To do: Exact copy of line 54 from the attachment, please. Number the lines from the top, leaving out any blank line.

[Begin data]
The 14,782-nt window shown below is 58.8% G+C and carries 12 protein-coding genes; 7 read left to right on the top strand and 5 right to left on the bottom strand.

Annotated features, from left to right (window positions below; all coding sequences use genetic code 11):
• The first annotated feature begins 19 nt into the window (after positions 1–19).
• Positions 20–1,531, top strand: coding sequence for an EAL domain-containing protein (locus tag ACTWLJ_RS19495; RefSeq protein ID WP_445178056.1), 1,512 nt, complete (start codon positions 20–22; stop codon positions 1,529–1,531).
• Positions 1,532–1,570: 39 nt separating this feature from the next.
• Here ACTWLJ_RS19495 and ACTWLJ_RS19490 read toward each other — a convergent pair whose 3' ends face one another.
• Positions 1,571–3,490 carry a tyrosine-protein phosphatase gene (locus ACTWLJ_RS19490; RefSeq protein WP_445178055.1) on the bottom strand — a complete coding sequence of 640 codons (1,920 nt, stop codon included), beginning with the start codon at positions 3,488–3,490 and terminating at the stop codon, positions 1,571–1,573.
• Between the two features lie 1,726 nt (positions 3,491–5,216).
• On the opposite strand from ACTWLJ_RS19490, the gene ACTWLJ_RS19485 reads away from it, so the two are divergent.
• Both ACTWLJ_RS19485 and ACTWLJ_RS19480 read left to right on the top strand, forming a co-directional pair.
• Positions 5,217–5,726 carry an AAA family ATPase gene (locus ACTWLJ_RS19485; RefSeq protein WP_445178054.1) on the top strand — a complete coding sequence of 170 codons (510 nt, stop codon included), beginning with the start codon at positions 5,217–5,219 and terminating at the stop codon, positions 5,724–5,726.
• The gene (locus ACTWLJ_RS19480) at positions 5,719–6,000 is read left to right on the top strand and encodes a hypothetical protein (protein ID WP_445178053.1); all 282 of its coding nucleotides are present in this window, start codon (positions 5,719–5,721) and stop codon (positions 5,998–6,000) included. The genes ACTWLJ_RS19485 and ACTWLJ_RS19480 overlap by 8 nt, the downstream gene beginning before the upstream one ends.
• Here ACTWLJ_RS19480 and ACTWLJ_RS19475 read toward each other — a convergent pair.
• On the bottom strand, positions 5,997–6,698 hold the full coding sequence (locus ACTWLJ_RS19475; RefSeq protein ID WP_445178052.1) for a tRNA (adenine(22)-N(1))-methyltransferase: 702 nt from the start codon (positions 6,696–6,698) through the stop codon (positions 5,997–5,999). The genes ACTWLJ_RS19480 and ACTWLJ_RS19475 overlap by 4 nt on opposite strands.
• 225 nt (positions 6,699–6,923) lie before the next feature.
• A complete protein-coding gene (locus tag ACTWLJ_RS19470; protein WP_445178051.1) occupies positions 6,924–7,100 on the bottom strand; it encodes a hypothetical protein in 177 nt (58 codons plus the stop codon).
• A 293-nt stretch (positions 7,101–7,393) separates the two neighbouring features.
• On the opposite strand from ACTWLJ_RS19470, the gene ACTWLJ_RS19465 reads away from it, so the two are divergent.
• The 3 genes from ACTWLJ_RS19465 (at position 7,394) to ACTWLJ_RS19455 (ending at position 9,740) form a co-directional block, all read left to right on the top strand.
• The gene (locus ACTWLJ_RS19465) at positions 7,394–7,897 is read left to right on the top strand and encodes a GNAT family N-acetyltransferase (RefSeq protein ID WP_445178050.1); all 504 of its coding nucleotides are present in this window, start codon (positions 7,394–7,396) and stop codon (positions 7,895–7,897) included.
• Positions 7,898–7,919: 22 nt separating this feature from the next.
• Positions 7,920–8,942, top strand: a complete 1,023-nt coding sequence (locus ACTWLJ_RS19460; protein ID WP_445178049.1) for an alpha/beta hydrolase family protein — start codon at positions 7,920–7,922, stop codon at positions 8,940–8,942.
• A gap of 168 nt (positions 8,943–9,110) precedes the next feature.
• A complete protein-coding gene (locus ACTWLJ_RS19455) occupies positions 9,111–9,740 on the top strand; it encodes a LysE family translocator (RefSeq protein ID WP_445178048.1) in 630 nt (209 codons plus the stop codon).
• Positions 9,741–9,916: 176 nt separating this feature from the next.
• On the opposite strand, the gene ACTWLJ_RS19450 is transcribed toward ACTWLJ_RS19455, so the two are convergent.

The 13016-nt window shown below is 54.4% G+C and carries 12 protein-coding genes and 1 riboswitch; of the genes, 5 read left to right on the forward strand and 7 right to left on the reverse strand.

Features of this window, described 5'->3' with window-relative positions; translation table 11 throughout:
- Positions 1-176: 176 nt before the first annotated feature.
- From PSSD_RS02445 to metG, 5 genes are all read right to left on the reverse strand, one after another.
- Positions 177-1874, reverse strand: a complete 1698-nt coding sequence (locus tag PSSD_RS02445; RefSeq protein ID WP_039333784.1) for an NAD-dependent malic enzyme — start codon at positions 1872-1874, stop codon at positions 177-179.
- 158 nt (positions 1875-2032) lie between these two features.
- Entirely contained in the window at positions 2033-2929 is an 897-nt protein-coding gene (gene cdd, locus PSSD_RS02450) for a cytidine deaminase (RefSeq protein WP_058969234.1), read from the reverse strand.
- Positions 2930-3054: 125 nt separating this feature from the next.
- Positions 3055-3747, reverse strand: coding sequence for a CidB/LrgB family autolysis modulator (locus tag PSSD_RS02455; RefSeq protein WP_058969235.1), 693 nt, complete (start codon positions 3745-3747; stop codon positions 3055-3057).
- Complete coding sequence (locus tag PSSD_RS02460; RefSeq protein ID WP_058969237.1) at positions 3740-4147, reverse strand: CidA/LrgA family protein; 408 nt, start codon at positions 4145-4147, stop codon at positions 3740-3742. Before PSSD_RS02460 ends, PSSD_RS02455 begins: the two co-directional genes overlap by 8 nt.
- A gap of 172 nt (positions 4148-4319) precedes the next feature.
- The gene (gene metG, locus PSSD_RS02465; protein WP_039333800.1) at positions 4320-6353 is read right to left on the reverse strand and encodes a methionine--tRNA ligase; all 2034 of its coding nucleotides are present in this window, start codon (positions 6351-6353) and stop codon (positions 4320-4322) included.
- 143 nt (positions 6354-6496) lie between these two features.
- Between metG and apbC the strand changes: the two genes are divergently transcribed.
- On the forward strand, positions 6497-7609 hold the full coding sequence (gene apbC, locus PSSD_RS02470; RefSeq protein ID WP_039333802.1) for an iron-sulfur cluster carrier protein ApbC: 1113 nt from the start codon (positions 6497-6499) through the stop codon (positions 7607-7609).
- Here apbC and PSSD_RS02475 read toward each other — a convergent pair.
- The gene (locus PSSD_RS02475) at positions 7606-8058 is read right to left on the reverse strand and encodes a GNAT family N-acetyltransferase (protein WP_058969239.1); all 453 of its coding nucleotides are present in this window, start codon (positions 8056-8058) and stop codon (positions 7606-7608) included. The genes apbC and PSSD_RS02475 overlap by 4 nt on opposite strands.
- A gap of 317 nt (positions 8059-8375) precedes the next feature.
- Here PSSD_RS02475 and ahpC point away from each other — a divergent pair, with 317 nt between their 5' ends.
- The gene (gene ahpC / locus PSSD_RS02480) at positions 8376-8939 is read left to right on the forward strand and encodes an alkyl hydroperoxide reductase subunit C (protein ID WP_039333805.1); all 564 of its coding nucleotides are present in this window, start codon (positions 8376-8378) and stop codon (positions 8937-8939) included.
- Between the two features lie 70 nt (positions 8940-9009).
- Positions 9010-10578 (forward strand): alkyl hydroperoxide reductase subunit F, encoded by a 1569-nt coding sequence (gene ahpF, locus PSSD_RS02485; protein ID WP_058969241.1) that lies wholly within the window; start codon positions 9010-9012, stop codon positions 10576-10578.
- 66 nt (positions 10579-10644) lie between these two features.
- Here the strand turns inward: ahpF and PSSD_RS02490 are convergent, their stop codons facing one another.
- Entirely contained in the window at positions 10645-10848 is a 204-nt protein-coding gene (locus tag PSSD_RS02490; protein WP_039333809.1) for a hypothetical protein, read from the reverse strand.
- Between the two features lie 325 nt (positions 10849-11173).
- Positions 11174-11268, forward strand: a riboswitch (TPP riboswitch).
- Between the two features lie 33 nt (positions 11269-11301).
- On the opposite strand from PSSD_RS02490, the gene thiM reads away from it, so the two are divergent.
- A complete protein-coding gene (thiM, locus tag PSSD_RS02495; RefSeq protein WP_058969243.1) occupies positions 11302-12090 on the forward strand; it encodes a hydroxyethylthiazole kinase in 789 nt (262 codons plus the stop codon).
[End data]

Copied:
- Between the two features lie 33 nt (positions 11269-11301).